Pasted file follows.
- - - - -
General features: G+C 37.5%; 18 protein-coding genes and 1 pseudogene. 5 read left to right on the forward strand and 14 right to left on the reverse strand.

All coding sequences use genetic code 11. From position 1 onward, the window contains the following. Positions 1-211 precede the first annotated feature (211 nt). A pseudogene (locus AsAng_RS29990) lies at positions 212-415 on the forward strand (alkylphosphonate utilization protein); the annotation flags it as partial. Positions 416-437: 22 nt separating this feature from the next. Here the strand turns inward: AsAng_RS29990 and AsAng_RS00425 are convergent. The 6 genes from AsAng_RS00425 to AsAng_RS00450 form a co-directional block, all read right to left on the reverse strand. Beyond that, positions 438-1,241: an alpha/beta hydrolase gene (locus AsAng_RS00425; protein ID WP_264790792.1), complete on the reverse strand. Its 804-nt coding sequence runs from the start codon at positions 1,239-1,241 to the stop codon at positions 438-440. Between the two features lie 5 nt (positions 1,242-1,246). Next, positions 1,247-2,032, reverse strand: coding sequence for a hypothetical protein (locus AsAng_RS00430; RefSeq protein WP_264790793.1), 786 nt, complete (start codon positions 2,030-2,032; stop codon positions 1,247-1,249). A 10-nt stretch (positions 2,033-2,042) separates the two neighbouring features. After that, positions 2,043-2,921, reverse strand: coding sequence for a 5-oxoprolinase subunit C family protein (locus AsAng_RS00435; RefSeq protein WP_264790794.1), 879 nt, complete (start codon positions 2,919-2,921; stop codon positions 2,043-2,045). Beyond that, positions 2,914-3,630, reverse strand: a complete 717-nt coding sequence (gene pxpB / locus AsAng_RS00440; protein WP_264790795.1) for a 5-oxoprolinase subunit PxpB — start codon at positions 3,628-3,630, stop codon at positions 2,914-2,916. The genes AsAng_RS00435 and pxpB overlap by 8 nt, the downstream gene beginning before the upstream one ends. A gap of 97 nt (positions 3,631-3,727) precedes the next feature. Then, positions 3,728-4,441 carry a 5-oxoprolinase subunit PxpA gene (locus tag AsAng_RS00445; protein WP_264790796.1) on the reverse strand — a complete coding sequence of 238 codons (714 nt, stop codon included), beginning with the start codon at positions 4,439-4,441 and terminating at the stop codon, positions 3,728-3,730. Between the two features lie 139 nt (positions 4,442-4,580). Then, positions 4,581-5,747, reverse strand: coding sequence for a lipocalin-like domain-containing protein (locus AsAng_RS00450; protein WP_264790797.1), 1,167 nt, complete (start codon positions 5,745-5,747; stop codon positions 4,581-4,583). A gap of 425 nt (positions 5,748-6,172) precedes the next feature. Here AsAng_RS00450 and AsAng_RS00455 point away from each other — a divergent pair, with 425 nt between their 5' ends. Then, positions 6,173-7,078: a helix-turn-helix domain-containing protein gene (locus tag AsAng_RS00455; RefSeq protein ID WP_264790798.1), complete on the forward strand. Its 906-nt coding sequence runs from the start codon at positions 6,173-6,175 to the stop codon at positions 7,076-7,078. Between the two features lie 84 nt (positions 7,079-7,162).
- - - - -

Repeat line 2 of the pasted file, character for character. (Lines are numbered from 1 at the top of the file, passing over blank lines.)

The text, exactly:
All coding sequences use genetic code 11. From position 1 onward, the window contains the following. Positions 1-211 precede the first annotated feature (211 nt). A pseudogene (locus AsAng_RS29990) lies at positions 212-415 on the forward strand (alkylphosphonate utilization protein); the annotation flags it as partial. Positions 416-437: 22 nt separating this feature from the next. Here the strand turns inward: AsAng_RS29990 and AsAng_RS00425 are convergent. The 6 genes from AsAng_RS00425 to AsAng_RS00450 form a co-directional block, all read right to left on the reverse strand. Beyond that, positions 438-1,241: an alpha/beta hydrolase gene (locus AsAng_RS00425; protein ID WP_264790792.1), complete on the reverse strand. Its 804-nt coding sequence runs from the start codon at positions 1,239-1,241 to the stop codon at positions 438-440. Between the two features lie 5 nt (positions 1,242-1,246). Next, positions 1,247-2,032, reverse strand: coding sequence for a hypothetical protein (locus AsAng_RS00430; RefSeq protein WP_264790793.1), 786 nt, complete (start codon positions 2,030-2,032; stop codon positions 1,247-1,249). A 10-nt stretch (positions 2,033-2,042) separates the two neighbouring features. After that, positions 2,043-2,921, reverse strand: coding sequence for a 5-oxoprolinase subunit C family protein (locus AsAng_RS00435; RefSeq protein WP_264790794.1), 879 nt, complete (start codon positions 2,919-2,921; stop codon positions 2,043-2,045). Beyond that, positions 2,914-3,630, reverse strand: a complete 717-nt coding sequence (gene pxpB / locus AsAng_RS00440; protein WP_264790795.1) for a 5-oxoprolinase subunit PxpB — start codon at positions 3,628-3,630, stop codon at positions 2,914-2,916. The genes AsAng_RS00435 and pxpB overlap by 8 nt, the downstream gene beginning before the upstream one ends. A gap of 97 nt (positions 3,631-3,727) precedes the next feature. Then, positions 3,728-4,441 carry a 5-oxoprolinase subunit PxpA gene (locus tag AsAng_RS00445; protein WP_264790796.1) on the reverse strand — a complete coding sequence of 238 codons (714 nt, stop codon included), beginning with the start codon at positions 4,439-4,441 and terminating at the stop codon, positions 3,728-3,730. Between the two features lie 139 nt (positions 4,442-4,580). Then, positions 4,581-5,747, reverse strand: coding sequence for a lipocalin-like domain-containing protein (locus AsAng_RS00450; protein WP_264790797.1), 1,167 nt, complete (start codon positions 5,745-5,747; stop codon positions 4,581-4,583). A gap of 425 nt (positions 5,748-6,172) precedes the next feature. Here AsAng_RS00450 and AsAng_RS00455 point away from each other — a divergent pair, with 425 nt between their 5' ends. Then, positions 6,173-7,078: a helix-turn-helix domain-containing protein gene (locus tag AsAng_RS00455; RefSeq protein ID WP_264790798.1), complete on the forward strand. Its 906-nt coding sequence runs from the start codon at positions 6,173-6,175 to the stop codon at positions 7,076-7,078. Between the two features lie 84 nt (positions 7,079-7,162).